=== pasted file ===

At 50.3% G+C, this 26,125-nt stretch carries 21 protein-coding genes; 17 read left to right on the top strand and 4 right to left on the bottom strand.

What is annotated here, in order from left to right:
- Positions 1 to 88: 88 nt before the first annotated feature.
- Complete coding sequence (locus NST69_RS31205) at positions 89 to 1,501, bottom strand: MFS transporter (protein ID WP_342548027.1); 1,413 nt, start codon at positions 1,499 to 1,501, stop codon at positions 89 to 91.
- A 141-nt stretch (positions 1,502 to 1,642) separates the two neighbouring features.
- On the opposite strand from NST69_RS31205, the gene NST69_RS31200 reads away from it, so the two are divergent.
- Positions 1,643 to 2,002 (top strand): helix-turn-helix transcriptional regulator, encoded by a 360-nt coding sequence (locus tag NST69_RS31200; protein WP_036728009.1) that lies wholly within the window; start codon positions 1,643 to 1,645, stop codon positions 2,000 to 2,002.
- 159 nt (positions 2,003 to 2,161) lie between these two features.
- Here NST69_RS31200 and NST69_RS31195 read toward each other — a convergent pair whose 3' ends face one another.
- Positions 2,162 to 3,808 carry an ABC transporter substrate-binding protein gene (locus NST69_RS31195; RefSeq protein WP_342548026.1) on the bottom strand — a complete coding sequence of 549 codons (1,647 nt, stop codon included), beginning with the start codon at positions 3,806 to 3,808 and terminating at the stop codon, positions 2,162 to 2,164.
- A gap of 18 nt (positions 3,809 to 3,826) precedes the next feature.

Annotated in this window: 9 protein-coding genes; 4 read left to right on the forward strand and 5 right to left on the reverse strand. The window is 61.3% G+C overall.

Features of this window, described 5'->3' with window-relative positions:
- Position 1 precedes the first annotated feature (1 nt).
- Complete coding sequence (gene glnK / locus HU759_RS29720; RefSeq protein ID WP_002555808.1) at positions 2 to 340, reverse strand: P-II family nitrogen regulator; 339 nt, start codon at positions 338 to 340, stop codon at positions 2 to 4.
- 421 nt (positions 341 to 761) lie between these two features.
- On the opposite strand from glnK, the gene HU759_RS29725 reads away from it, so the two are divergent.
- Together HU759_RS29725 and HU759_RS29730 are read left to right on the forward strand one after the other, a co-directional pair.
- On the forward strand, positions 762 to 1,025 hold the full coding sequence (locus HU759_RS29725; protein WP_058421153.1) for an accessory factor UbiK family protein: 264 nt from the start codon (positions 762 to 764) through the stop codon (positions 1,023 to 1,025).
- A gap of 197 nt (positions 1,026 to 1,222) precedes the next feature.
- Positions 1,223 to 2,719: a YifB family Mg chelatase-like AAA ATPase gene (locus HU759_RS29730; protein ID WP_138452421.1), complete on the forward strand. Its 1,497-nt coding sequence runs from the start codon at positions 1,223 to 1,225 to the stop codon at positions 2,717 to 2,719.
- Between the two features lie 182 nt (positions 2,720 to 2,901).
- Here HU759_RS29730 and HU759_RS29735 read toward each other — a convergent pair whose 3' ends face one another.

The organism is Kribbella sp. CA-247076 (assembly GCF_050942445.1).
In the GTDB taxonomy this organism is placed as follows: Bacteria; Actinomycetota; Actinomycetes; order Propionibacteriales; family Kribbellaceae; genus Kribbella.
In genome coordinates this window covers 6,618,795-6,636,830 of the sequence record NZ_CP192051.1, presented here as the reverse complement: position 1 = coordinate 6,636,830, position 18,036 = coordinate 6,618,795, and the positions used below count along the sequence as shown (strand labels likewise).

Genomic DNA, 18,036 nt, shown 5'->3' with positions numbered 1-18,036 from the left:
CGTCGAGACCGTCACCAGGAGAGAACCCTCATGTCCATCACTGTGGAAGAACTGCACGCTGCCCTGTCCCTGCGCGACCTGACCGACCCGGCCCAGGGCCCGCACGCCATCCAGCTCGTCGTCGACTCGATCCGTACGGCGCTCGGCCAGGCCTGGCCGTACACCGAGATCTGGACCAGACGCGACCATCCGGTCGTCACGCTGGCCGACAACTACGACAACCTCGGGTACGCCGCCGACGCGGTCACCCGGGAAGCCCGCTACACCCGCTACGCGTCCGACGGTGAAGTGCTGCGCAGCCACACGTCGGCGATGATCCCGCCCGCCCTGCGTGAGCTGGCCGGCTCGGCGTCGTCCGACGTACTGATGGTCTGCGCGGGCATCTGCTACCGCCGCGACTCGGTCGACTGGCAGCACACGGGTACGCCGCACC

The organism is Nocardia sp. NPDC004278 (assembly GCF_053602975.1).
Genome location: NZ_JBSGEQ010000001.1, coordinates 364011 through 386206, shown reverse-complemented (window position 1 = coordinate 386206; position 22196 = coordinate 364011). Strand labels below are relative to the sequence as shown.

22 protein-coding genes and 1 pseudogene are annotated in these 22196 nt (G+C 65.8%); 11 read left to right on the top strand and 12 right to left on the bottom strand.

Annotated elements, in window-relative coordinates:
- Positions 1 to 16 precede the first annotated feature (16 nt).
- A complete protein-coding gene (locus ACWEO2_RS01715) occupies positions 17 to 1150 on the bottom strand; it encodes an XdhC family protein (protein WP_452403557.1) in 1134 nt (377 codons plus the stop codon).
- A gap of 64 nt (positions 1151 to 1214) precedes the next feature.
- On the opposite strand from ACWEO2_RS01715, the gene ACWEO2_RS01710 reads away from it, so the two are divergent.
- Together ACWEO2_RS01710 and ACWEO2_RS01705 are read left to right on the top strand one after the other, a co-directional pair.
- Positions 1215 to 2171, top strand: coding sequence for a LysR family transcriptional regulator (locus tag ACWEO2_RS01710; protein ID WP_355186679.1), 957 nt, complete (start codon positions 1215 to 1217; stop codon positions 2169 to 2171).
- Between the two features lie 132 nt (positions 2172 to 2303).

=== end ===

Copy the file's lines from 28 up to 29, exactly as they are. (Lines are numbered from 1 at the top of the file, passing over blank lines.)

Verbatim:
CGTCGAGACCGTCACCAGGAGAGAACCCTCATGTCCATCACTGTGGAAGAACTGCACGCTGCCCTGTCCCTGCGCGACCTGACCGACCCGGCCCAGGGCCCGCACGCCATCCAGCTCGTCGTCGACTCGATCCGTACGGCGCTCGGCCAGGCCTGGCCGTACACCGAGATCTGGACCAGACGCGACCATCCGGTCGTCACGCTGGCCGACAACTACGACAACCTCGGGTACGCCGCCGACGCGGTCACCCGGGAAGCCCGCTACACCCGCTACGCGTCCGACGGTGAAGTGCTGCGCAGCCACACGTCGGCGATGATCCCGCCCGCCCTGCGTGAGCTGGCCGGCTCGGCGTCGTCCGACGTACTGATGGTCTGCGCGGGCATCTGCTACCGCCGCGACTCGGTCGACTGGCAGCACACGGGTACGCCGCACC

The organism is Nocardia sp. NPDC004278 (assembly GCF_053602975.1).